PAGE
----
It should take you to the owner's manual for the Mark IV Bass Amplifier.
#17
Hmmm... never really heard about a guitarist caring about a bassist's tone and audibility more than the bassist...kind of sad actually. But, to help alleviate the problem, try boosting mids, lowering the low end, and see how everything is from there.
#18
Quote by edgeyyz
Hmmm... never really heard about a guitarist caring about a bassist's tone and audibility more than the bassist...kind of sad actually. But, to help alleviate the problem, try boosting mids, lowering the low end, and see how everything is from there.


Its awesome!! I wish the guitarists in my band would take more interest in the bass being audible! Sadly, no
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#19
Maybe your bassist is insecure about his playing, and therefore feels more comfortable if he "disappears" in the mix? And yeah, you can plug your guitar into a bass amp. But you should never plug a bass into a guitar amp, cos the vibrations of the bass can seriously damage an amp that isn't meant for that sort of rumbling low input.

And by the way, my bandmates also tell me when they think I should turn up
#20
My lead guitarist is absolutely obssessed with my tone and making sure I stand out in the mix anymore. he always tells me if he hears a little mud or it could use a bit more bass etc.

For another idea I shall post my current settings which give me a pretty thick but not muddy tone through my 4x12.

bass 1:30, mids(set at 400hz) 10:30, treble 12'oclock - 1'oclock depending on situation. i have my presence knob set at about 8'oclock currently and my resonance set at about 7'oclock.

I do play through a 4x12 and 12's will generally pump out mids pretty well, so I've actually got a decently mid boosted tone except for around 400 hz. anywhere between 250-400 or so will be where to dial out mud if you need to.

Resonance makes my sound a little bassier and looser so if he doesn't have this on his head play with the graphic eq in the bass and low mid range area.

Presence generally does the same as it does on a guitar amp so you will probably know what to do there.

BTW I don't cut through extremely well but we alleviate that with the use of the PA system. a little extra mid boost will do the trick though. If i switch to 800hz on my mids and boost it to about 1:30-2o'clock I'm very present in the mix, so just remember to boost around there on the graphic.
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#21
Quote by Revelation
My lead guitarist is absolutely obssessed with my tone and making sure I stand out in the mix anymore. he always tells me if he hears a little mud or it could use a bit more bass etc.

For another idea I shall post my current settings which give me a pretty thick but not muddy tone through my 4x12.

bass 1:30, mids(set at 400hz) 10:30, treble 12'oclock - 1'oclock depending on situation. i have my presence knob set at about 8'oclock currently and my resonance set at about 7'oclock.

I do play through a 4x12 and 12's will generally pump out mids pretty well, so I've actually got a decently mid boosted tone except for around 400 hz. anywhere between 250-400 or so will be where to dial out mud if you need to.

Resonance makes my sound a little bassier and looser so if he doesn't have this on his head play with the graphic eq in the bass and low mid range area.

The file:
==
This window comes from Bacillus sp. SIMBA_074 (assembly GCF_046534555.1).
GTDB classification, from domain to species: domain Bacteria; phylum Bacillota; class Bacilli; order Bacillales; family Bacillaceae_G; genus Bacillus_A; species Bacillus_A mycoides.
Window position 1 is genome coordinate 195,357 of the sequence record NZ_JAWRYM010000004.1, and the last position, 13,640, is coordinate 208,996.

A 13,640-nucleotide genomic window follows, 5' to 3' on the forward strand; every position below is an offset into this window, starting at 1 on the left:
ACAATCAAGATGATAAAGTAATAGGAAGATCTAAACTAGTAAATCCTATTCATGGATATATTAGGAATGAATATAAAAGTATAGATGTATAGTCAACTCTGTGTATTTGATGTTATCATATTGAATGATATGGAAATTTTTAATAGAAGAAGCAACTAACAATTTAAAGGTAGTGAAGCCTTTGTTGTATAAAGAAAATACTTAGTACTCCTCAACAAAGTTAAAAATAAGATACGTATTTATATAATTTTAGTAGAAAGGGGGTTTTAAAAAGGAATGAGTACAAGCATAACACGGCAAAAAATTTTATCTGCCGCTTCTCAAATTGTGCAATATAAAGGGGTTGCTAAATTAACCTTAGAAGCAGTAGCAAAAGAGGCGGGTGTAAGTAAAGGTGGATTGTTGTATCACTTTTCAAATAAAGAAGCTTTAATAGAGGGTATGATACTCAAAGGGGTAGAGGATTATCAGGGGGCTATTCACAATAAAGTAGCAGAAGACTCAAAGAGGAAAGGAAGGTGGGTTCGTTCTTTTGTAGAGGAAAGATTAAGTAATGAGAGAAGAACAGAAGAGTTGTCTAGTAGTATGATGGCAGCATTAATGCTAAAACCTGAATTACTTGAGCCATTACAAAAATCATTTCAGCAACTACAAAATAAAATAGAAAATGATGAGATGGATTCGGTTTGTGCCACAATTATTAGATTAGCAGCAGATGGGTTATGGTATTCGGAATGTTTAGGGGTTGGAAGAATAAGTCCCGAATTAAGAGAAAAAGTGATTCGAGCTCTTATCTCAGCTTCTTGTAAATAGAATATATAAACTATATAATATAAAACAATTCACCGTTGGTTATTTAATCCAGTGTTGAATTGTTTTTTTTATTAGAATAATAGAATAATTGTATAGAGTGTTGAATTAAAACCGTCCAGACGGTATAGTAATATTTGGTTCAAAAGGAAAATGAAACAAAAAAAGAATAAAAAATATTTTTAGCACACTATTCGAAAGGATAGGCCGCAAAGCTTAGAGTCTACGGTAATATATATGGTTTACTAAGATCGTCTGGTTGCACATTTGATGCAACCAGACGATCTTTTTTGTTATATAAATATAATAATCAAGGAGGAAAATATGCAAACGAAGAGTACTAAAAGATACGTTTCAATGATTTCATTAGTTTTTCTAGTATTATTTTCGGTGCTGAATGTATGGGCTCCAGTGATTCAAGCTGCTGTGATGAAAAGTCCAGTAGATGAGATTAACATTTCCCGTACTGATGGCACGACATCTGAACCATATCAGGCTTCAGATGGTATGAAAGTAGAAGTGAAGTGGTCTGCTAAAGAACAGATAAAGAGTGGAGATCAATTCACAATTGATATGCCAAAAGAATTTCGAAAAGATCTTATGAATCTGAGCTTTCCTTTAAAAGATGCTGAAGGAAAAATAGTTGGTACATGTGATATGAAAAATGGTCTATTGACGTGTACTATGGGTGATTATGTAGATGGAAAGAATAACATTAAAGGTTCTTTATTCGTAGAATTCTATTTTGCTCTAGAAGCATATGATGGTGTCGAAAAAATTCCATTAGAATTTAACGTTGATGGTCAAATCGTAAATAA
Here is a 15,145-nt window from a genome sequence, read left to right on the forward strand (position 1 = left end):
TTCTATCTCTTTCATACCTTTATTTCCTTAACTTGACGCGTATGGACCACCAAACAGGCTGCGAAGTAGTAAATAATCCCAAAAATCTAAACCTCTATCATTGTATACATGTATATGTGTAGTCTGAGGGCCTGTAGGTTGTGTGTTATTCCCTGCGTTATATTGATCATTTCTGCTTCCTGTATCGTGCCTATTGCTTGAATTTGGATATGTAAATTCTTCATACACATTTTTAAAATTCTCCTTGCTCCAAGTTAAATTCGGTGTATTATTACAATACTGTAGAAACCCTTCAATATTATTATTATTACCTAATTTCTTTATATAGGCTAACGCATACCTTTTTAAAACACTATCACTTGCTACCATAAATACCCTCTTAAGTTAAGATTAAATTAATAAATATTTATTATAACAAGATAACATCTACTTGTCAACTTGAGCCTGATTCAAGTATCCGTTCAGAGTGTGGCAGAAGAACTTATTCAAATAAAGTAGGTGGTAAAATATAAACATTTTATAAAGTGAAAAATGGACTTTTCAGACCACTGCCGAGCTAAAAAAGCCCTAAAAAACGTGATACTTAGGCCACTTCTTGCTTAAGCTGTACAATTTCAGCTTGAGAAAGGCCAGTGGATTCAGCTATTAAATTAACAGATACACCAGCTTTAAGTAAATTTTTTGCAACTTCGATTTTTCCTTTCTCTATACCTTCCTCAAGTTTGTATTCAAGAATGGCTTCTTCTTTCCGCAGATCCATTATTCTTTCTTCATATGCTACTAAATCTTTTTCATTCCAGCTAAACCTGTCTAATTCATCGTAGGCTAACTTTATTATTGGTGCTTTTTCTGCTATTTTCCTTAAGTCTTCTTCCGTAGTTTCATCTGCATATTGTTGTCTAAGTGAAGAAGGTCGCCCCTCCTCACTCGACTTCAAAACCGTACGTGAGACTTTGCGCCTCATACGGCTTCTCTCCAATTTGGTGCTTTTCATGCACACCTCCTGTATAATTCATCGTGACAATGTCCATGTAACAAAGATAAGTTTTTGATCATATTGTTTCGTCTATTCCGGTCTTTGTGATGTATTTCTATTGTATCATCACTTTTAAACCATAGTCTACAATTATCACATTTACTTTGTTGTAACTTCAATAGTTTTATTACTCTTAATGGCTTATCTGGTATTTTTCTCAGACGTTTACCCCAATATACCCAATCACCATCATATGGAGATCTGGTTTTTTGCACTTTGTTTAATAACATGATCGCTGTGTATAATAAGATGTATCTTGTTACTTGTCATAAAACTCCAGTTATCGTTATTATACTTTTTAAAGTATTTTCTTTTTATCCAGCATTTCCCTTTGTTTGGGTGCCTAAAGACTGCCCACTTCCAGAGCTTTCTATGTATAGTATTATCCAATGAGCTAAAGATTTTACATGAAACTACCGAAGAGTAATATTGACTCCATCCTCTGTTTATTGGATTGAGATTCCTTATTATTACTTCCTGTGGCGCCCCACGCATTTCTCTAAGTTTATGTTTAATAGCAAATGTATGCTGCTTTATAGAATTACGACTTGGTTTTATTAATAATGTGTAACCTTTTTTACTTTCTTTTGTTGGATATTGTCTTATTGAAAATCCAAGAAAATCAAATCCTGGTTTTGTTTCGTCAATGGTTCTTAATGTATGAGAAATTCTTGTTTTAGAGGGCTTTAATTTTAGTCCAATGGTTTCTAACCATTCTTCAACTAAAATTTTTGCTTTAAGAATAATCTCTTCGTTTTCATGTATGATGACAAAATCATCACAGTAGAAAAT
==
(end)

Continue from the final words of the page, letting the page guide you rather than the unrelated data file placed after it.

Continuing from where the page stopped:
Presence generally does the same as it does on a guitar amp so you will probably know what to do there.

BTW I don't cut through extremely well but we alleviate that with the use of the PA system. a little extra mid boost will do the trick though. If i switch to 800hz on my mids and boost it to about 1:30-2o'clock I'm very present in the mix, so just remember to boost around there on the graphic.

Thanks alot for all the advice man. It's very much appreciated. I took time at last practice to play with just the bassist and just the drummer. After working on the EQ a bit, I've come to the conclusion that the drummer is the real problem. I don't know what it is about him but when he starts drumming it's just complete noise and confusion and both the bassist and I get lost in the mix
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#22
Quote by QuantumMechanix
Thanks alot for all the advice man. It's very much appreciated. I took time at last practice to play with just the bassist and just the drummer. After working on the EQ a bit, I've come to the conclusion that the drummer is the real problem. I don't know what it is about him but when he starts drumming it's just complete noise and confusion and both the bassist and I get lost in the mix


Does he use a lot of big heavy cymbals all the time?

and is he a hard hitter?

My drummer is a fairly hard hitter, but he has tuned his kit so the skins are slightly looser than usual on his side and a bit tighter on the other. Sounds good, no weird after ping noises.

get him to play softer. use less cymbals, get him to just keep time and/or play softer for at least one song so you can listen to the guitar and bass and work out those two to make sure there is no problems, then get him to play like he would if the problem is back stop and let him know something just isn't quite working.

Remember, a lot of musicians are ego-driven beings, so be gentle.
"Whats that noise??"

"... Jazz"
#23
Quote by ZaccB
Does he use a lot of big heavy cymbals all the time?

and is he a hard hitter?

My drummer is a fairly hard hitter, but he has tuned his kit so the skins are slightly looser than usual on his side and a bit tighter on the other. Sounds good, no weird after ping noises.

get him to play softer. use less cymbals, get him to just keep time and/or play softer for at least one song so you can listen to the guitar and bass and work out those two to make sure there is no problems, then get him to play like he would if the problem is back stop and let him know something just isn't quite working.

Remember, a lot of musicians are ego-driven beings, so be gentle.

Yea that describes him pretty well. And at practice he uses my drumset and never brings his little muter ring things so it's full of "after ping". It would be hard to tell him to make changes tho since he started the band and he thinks he's in charge even tho he's probably the least talented out of all of us
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#24
I ALWAYS stand out in the mix, no matter what I'm playing. EQ is KEY! My tone is very high/mid orientated, so I always am audible above guitarists and drummers. I'd say get bass @ 11, mids @ 3 and trebble @ 2.
#25
I'm not sure if anyone has said this but fresh strings can help a bundle if you want bass to be heard. A nice clear tone has a lot more presence than a muddy one.